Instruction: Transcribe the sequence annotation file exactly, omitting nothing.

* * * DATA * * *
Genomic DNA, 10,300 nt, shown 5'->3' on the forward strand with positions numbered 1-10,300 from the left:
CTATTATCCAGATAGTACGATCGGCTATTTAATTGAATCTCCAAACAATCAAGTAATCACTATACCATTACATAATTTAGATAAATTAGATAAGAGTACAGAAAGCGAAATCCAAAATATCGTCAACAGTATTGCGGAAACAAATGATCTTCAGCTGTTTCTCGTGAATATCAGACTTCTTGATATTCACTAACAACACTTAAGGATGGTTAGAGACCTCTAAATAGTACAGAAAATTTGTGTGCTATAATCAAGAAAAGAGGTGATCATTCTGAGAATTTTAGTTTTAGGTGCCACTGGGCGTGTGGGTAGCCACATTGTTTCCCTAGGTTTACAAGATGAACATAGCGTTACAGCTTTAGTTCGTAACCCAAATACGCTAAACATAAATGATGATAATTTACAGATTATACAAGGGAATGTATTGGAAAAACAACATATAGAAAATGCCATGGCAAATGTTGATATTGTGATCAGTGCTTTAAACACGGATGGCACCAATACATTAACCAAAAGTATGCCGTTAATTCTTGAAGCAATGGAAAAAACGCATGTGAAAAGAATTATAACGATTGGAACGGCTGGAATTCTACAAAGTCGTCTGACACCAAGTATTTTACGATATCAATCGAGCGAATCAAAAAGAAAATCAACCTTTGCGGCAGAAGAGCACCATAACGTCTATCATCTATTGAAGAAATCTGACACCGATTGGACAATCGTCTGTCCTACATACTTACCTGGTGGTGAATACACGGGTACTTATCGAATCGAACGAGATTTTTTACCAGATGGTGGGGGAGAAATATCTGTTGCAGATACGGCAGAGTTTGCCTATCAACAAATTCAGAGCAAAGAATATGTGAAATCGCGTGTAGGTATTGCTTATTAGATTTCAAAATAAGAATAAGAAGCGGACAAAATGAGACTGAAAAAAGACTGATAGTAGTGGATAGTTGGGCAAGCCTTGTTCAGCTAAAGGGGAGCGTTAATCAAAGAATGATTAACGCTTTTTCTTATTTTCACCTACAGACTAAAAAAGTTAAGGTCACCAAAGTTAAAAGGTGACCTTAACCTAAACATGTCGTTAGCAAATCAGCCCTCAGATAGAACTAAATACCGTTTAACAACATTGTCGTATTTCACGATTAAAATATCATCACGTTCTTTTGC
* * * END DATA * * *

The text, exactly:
Genomic DNA, 10,300 nt, shown 5'->3' on the forward strand with positions numbered 1-10,300 from the left:
CTATTATCCAGATAGTACGATCGGCTATTTAATTGAATCTCCAAACAATCAAGTAATCACTATACCATTACATAATTTAGATAAATTAGATAAGAGTACAGAAAGCGAAATCCAAAATATCGTCAACAGTATTGCGGAAACAAATGATCTTCAGCTGTTTCTCGTGAATATCAGACTTCTTGATATTCACTAACAACACTTAAGGATGGTTAGAGACCTCTAAATAGTACAGAAAATTTGTGTGCTATAATCAAGAAAAGAGGTGATCATTCTGAGAATTTTAGTTTTAGGTGCCACTGGGCGTGTGGGTAGCCACATTGTTTCCCTAGGTTTACAAGATGAACATAGCGTTACAGCTTTAGTTCGTAACCCAAATACGCTAAACATAAATGATGATAATTTACAGATTATACAAGGGAATGTATTGGAAAAACAACATATAGAAAATGCCATGGCAAATGTTGATATTGTGATCAGTGCTTTAAACACGGATGGCACCAATACATTAACCAAAAGTATGCCGTTAATTCTTGAAGCAATGGAAAAAACGCATGTGAAAAGAATTATAACGATTGGAACGGCTGGAATTCTACAAAGTCGTCTGACACCAAGTATTTTACGATATCAATCGAGCGAATCAAAAAGAAAATCAACCTTTGCGGCAGAAGAGCACCATAACGTCTATCATCTATTGAAGAAATCTGACACCGATTGGACAATCGTCTGTCCTACATACTTACCTGGTGGTGAATACACGGGTACTTATCGAATCGAACGAGATTTTTTACCAGATGGTGGGGGAGAAATATCTGTTGCAGATACGGCAGAGTTTGCCTATCAACAAATTCAGAGCAAAGAATATGTGAAATCGCGTGTAGGTATTGCTTATTAGATTTCAAAATAAGAATAAGAAGCGGACAAAATGAGACTGAAAAAAGACTGATAGTAGTGGATAGTTGGGCAAGCCTTGTTCAGCTAAAGGGGAGCGTTAATCAAAGAATGATTAACGCTTTTTCTTATTTTCACCTACAGACTAAAAAAGTTAAGGTCACCAAAGTTAAAAGGTGACCTTAACCTAAACATGTCGTTAGCAAATCAGCCCTCAGATAGAACTAAATACCGTTTAACAACATTGTCGTATTTCACGATTAAAATATCATCACGTTCTTTTGC